December 16, 2017

EREN Cross-College Collaboration in Action

July 5, 2015. Ohio Wesleyan University students working on the EREN Emerald Ash Borer project visit with one of the Lead Scientists for EREN’s Emerald Ash Borer Project: Dr. Ben Dolan, at the University of Findlay in Findlay, OH. We discussed differences in forest composition between Ohio Wesleyan’s and University of Findlay’s plots and students got to experience how different sites can be across the Ohio landscape. Thank you to Ben and his co-Lead Scientist, Jason Kilgore, for giving EREN a great example to follow on cross-site collaboration!

EREN’s Bird-Window Collisions Project Makes Front Page!

June 30, 2015. The Bird-Window Collisions Project led by Steve Hager, Duke researchers, and many other collaborators made the front page of the Triangle-based News & Observer (in both print and web) this June! The News & Observer is the second largest newspaper in North Carolina after the Charlotte Observer. To read the article online follow this link: Bird-Window Collisions in the News & Observer.

June 12, 2015-DATIS project members meet


June 11, 2015. EREN Members tour Elizabethtown campus sites.



June 10, 2015-EREN Members at meeting at Elizabethtown College in Pennsylvania.

June 10, 2015-Many of the EREN members from around the country have converged on Elizabethtown College in Pennsylvania for the annual all members meeting.  Presentations are occurring on current and potential EREN projects.  Presentations will be posted on this site following the meeting.

Stream Temperature Project Published and Featured on Environmental Monitor

After years of collecting and compiling research from across North America for the EREN stream temperature project, Jeffrey Simmons and colleagues have been published in the journal “River Research and Applications”. Their paper has also already been featured in an article on Environmental Monitor, a website highlighting new and exciting environmental achievements. Click here to read about the stream temperature project on Environmental Monitor and follow this link to read the full stream temperature paper: A Comparison of the Temperature Regime of Short Stream Segments Under Forested and Non-forested Riparian Zones at Eleven Sites Across North America.

EREN Organized Oral Session at the Ecological Society of America Annual Meeting

This summer, EREN will be featured at the Ecological Society of America meeting in its own Organized Oral Session scheduled for Friday, August 15 from 8:00AM-11:30AM in Room 306 of the Sacramento Convention Center. Entitled “The Ecological Research as Education Network (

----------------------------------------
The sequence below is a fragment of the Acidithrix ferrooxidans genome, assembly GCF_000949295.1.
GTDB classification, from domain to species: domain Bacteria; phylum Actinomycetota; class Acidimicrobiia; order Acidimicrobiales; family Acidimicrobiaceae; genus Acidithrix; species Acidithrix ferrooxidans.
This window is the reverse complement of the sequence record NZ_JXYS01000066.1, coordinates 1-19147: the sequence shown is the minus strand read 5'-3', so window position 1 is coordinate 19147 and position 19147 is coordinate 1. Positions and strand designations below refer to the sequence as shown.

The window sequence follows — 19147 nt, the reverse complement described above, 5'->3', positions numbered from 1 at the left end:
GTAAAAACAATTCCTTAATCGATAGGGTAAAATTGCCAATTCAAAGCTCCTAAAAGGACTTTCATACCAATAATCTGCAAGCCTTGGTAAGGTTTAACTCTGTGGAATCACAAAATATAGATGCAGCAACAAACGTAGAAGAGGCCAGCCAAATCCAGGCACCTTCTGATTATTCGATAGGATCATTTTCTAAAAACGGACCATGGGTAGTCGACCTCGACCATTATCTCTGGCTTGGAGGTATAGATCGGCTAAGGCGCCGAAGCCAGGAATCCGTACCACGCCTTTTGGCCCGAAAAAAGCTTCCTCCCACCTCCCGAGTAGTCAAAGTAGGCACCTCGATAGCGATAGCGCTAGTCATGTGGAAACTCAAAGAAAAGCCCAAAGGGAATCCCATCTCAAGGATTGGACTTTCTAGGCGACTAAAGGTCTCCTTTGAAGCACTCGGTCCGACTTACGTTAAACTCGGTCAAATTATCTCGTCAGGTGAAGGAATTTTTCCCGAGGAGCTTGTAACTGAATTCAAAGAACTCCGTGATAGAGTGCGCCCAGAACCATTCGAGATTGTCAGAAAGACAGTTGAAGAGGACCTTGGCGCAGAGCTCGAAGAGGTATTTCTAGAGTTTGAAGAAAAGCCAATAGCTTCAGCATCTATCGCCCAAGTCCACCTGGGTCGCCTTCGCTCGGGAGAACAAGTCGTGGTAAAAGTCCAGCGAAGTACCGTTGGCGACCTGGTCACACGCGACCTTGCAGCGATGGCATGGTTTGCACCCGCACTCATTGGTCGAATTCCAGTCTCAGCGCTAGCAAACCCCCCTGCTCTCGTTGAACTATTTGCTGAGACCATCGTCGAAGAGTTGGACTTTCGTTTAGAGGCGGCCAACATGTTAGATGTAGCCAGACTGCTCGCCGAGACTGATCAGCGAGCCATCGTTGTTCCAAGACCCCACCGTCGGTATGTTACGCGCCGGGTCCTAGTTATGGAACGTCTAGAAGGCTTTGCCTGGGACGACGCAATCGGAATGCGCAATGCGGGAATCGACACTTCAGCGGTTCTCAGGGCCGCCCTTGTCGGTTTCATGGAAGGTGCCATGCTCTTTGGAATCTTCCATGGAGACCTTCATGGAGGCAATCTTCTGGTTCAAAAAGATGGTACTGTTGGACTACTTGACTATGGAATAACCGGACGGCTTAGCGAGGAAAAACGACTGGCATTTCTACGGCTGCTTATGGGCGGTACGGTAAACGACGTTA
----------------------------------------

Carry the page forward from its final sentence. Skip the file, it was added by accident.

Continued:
EREN): Merging teaching and research through continental-scale collaborative projects,” this session will highlight EREN’s ongoing research projects, their contributions to ecological knowledge and education, their challenges, and lessons learned. Presenters include David Bowne, Tracy Gartner, Steve Hager, Karen Kuers, Tim McCay, Jeffrey Simmons, Laurie Anderson, and Bob Pohlad.

The Strengths of Primarily Undergraduate Institutions (PUIs)

A report created by The Council of Independent Colleges demonstrates that primarily undergraduate institutions (PUIs) better prepare students for careers and graduate study in STEM fields. Often, students from PUI backgrounds are more persistent and reach higher than those attending non-PUI schools. To read the full report on this topic, follow this link: “Strengthening the STEM Pipeline: The Contributions of Small and Mid-Sized Independent Colleges”.

Distribution of North American Earthworms Project featured on PBS

Tim McCay and his Colgate University students have been featured on a local PBS in the Adirondacks collecting research for the Distribution of North American Earthworms Project, talking about the project’s background and concepts, and highlighting the collaborative nature of the Ecological Research as Education Network. To view the video follow: PBS Video Featuring this Earthworm Project.

Two New EREN Projects Underway

The Oak MAST: Monitoring and Assessing Seed Traits study, beginning its pilot year this fall, will assess variation in seed traits, seed production and insect infestation among important oak species. The Bird-Window Collisions project will investigate how landscape structure and connectivity in urban areas affects the pattern and magnitude of bird collisions in order to better inform public policy, building design and conservation efforts.